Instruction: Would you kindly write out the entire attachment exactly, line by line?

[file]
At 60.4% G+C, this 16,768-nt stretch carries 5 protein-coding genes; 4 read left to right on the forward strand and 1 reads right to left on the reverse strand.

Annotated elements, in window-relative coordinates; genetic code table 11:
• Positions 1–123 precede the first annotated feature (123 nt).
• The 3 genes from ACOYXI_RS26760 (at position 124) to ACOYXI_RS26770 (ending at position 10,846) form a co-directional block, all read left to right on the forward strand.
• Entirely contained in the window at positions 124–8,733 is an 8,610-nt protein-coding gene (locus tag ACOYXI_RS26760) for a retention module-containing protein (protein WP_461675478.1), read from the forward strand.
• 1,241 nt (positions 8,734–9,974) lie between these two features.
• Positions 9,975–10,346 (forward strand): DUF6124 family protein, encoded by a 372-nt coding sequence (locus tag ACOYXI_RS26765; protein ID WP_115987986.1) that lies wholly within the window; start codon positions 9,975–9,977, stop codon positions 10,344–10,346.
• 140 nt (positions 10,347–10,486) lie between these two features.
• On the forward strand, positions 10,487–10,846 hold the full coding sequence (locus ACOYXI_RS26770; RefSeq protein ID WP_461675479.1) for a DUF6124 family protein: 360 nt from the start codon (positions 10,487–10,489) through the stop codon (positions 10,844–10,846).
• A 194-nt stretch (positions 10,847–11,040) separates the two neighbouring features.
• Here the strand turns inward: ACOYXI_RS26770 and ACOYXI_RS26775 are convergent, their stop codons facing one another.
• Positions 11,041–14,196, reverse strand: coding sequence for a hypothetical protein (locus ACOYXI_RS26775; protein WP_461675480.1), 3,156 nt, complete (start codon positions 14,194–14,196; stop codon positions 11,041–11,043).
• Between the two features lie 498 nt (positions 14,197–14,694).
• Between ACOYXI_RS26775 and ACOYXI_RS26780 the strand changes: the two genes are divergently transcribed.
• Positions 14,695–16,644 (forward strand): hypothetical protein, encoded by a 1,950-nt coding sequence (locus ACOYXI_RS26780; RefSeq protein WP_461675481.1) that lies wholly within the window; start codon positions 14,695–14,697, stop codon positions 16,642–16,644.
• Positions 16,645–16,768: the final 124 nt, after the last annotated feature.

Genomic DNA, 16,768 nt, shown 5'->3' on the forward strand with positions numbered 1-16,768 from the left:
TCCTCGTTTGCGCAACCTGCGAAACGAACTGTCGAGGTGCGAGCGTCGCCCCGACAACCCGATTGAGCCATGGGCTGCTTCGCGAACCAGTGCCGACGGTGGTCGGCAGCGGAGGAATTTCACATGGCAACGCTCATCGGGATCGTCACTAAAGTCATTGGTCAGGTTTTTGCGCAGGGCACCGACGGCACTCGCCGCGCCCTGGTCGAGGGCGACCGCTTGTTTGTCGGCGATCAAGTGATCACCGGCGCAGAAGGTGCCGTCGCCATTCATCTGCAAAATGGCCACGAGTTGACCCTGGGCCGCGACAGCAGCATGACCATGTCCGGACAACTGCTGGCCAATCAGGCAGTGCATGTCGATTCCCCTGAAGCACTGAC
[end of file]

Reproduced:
At 60.4% G+C, this 16,768-nt stretch carries 5 protein-coding genes; 4 read left to right on the forward strand and 1 reads right to left on the reverse strand.

Annotated elements, in window-relative coordinates; genetic code table 11:
• Positions 1–123 precede the first annotated feature (123 nt).
• The 3 genes from ACOYXI_RS26760 (at position 124) to ACOYXI_RS26770 (ending at position 10,846) form a co-directional block, all read left to right on the forward strand.
• Entirely contained in the window at positions 124–8,733 is an 8,610-nt protein-coding gene (locus tag ACOYXI_RS26760) for a retention module-containing protein (protein WP_461675478.1), read from the forward strand.
• 1,241 nt (positions 8,734–9,974) lie between these two features.
• Positions 9,975–10,346 (forward strand): DUF6124 family protein, encoded by a 372-nt coding sequence (locus tag ACOYXI_RS26765; protein ID WP_115987986.1) that lies wholly within the window; start codon positions 9,975–9,977, stop codon positions 10,344–10,346.
• 140 nt (positions 10,347–10,486) lie between these two features.
• On the forward strand, positions 10,487–10,846 hold the full coding sequence (locus ACOYXI_RS26770; RefSeq protein ID WP_461675479.1) for a DUF6124 family protein: 360 nt from the start codon (positions 10,487–10,489) through the stop codon (positions 10,844–10,846).
• A 194-nt stretch (positions 10,847–11,040) separates the two neighbouring features.
• Here the strand turns inward: ACOYXI_RS26770 and ACOYXI_RS26775 are convergent, their stop codons facing one another.
• Positions 11,041–14,196, reverse strand: coding sequence for a hypothetical protein (locus ACOYXI_RS26775; protein WP_461675480.1), 3,156 nt, complete (start codon positions 14,194–14,196; stop codon positions 11,041–11,043).
• Between the two features lie 498 nt (positions 14,197–14,694).
• Between ACOYXI_RS26775 and ACOYXI_RS26780 the strand changes: the two genes are divergently transcribed.
• Positions 14,695–16,644 (forward strand): hypothetical protein, encoded by a 1,950-nt coding sequence (locus ACOYXI_RS26780; RefSeq protein WP_461675481.1) that lies wholly within the window; start codon positions 14,695–14,697, stop codon positions 16,642–16,644.
• Positions 16,645–16,768: the final 124 nt, after the last annotated feature.

Genomic DNA, 16,768 nt, shown 5'->3' on the forward strand with positions numbered 1-16,768 from the left:
TCCTCGTTTGCGCAACCTGCGAAACGAACTGTCGAGGTGCGAGCGTCGCCCCGACAACCCGATTGAGCCATGGGCTGCTTCGCGAACCAGTGCCGACGGTGGTCGGCAGCGGAGGAATTTCACATGGCAACGCTCATCGGGATCGTCACTAAAGTCATTGGTCAGGTTTTTGCGCAGGGCACCGACGGCACTCGCCGCGCCCTGGTCGAGGGCGACCGCTTGTTTGTCGGCGATCAAGTGATCACCGGCGCAGAAGGTGCCGTCGCCATTCATCTGCAAAATGGCCACGAGTTGACCCTGGGCCGCGACAGCAGCATGACCATGTCCGGACAACTGCTGGCCAATCAGGCAGTGCATGTCGATTCCCCTGAAGCACTGAC